Marriage is often the foundation of the family. To protect this societal interest, each state has enacted laws designed to ensure both the legality and the stability of the marriage union. The area of family law is complex and proper steps must be taken to avoid losing rights needed to secure future financial stability. We listen carefully to our clients’ needs and take a thoughtful approach to provide our clients with the most effective strategy for our client’s best interests. Family law is a broad area of practice, and the Tran Law Firm is available to provide legal assistance on any of the following matters:
- Premarital Agreements – these are written contracts made before marriage with respect to a variety of matters that meet the requirements of North Carolina law. This agreement cannot eliminate child support obligations, can become complex, and are best drafted well in advance of the date of the marriage.
- If a wife took her husband’s last name and wants to resume her maiden name, she must petition the Clerk of Court in the county where she resides for the legal name change. A woman who is divorcing her husband may also resume her maiden name by requesting this change during the divorce proceedings, otherwise she must petition the court for the restoration of her name. Any name change should also be communicated to all government agencies such as Social Security Administration, the Department of Motor Vehicles, and the Vital Statistics Office of the Department of Human Resources as well as the banks, insurance company, and employers.
- Domestic violence restraining orders can be filed if you are in fear of imminent serious bodily injury or had received some physical injury.
- Divorce or legal separations – a divorce action is often a difficult and emotional time for the parties involved in the separation. The Tran Law Firm understands the complex and unique nature each case can bring. We are here to guide you through the process and to provide some peace of mind so you can begin to plan your future with some certainty.
- Seek post-separation support and alimony if you are the dependent spouse following a separation or divorce. The Tran Law Firm can also seek to recover past due alimony payments that are required by the court order.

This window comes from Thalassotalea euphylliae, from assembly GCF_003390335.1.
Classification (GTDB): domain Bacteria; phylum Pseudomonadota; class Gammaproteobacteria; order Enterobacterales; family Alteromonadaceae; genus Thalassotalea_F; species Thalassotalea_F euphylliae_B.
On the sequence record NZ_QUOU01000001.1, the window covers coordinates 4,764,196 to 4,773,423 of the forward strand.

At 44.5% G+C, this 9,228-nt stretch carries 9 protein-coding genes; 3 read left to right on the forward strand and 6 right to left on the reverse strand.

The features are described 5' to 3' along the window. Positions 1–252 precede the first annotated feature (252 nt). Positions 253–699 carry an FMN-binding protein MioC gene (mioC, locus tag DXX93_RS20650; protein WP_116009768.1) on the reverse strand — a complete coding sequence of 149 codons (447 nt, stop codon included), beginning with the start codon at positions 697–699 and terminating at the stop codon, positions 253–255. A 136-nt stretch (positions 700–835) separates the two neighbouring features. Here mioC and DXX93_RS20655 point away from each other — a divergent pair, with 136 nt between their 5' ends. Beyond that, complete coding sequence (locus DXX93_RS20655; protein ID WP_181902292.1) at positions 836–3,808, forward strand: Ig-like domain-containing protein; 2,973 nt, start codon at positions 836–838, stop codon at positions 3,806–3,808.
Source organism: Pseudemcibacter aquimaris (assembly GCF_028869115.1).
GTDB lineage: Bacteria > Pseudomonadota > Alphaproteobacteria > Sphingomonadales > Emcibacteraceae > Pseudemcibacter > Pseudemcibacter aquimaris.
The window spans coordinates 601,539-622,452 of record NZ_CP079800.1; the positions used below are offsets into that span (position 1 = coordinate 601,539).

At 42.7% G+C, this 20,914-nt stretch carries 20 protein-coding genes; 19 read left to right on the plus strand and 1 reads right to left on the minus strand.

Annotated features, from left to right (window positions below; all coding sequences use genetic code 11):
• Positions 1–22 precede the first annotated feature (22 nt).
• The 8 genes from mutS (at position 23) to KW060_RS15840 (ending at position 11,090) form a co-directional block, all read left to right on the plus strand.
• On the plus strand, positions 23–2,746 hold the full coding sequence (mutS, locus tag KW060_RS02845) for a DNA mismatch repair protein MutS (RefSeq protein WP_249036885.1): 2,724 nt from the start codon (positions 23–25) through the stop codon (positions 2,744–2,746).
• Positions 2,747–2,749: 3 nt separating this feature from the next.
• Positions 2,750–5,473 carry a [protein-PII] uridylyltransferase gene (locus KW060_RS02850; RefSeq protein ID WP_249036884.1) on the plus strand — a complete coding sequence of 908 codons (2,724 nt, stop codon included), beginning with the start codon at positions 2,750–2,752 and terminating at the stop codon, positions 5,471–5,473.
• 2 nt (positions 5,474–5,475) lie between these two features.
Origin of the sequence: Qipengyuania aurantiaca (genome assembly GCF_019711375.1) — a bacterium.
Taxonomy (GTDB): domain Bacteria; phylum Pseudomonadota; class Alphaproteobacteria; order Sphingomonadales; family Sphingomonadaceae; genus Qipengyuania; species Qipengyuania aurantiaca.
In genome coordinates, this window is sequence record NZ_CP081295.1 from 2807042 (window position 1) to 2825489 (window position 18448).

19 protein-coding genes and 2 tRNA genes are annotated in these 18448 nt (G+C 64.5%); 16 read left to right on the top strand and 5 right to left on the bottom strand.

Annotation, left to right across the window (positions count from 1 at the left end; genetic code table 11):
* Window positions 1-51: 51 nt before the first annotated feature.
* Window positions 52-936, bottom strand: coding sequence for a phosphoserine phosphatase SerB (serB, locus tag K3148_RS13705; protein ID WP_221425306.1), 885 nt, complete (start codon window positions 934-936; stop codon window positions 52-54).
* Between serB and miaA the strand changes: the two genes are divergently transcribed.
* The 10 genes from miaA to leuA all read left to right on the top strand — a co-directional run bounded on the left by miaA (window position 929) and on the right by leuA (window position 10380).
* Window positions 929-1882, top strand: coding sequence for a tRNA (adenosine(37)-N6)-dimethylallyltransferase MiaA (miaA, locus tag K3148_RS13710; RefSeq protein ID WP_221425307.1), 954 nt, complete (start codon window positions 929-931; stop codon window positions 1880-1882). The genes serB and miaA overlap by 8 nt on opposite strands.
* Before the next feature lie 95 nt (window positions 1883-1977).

- Filing for equitable distribution of marital and divisible property after separation of the spouses.
- Seeking child custody and child support for the care of your child. We can also seek a modification of the child support order or seek a child support enforcement action to recover past due child support payments.
- Provide guidance through the mediation process, which occurs outside of the courtroom as a method to seek a potentially more cost-effective resolution through compromise.
- General advice relating to healthcare and social security matters.
Bankruptcy – we help good people with debts they cannot handle and determine whether bankruptcy protection is a proper and feasible option.
- In a Chapter 7 “straight bankruptcy” filing, the debtor is unable to repay debts and most or all debts are cancelled. To pay the creditors, the debtor’s nonexempt property is sold by a court-appointed trustee who pays creditors with the proceeds of the sale of the nonexempt assets. Most of the remaining debts are “discharged” at the conclusion of the case. Chapter 7 filings are often used when the debtor has little or no money left after paying basic expenses each month or have little property except for the basic necessities. Debtors must qualify under a ‘means test’ and complete a session with a credit counselor may file for Chapter 7 bankruptcy protection. A debtor cannot get a discharge if the debtor has received a Chapter 7 or Chapter 11 discharge in a case filed within the proceeding (8) eight years.
- A Chapter 13 filing is often called the “wage earner’s plan” because rather than seeking an immediate discharge of debts, the debtor pays part of his or her work income to a trustee. The trustee distributes the funds to the creditors over a period of time until the debts are satisfied according to the Chapter 13 plan or until the plan is dismissed. The plan can provide repayment of a portion or all of a debt by a series of monthly payments. The Chapter 13 debtor must meet with an approved nonprofit budget and credit counseling agency. In certain circumstances, the debtor may convert a pending Chapter 13 plan to a Chapter 7 straight bankruptcy. As with Chapter 7 bankruptcy, certain long-term debts, child support and maintenance, alimony and student loans are not dischargeable in Chapter 13. A debtor cannot receive a Chapter 13 discharge if the debtor received a discharge in a prior Chapter 7, 11, or 12 case filed within (4) four years of the present case or if the debtor had filed a Chapter 13 case within (2) two years of the present case. Chapter 13 filings are often used when the debtor has significant equity in a home or other property and wants to keep the property.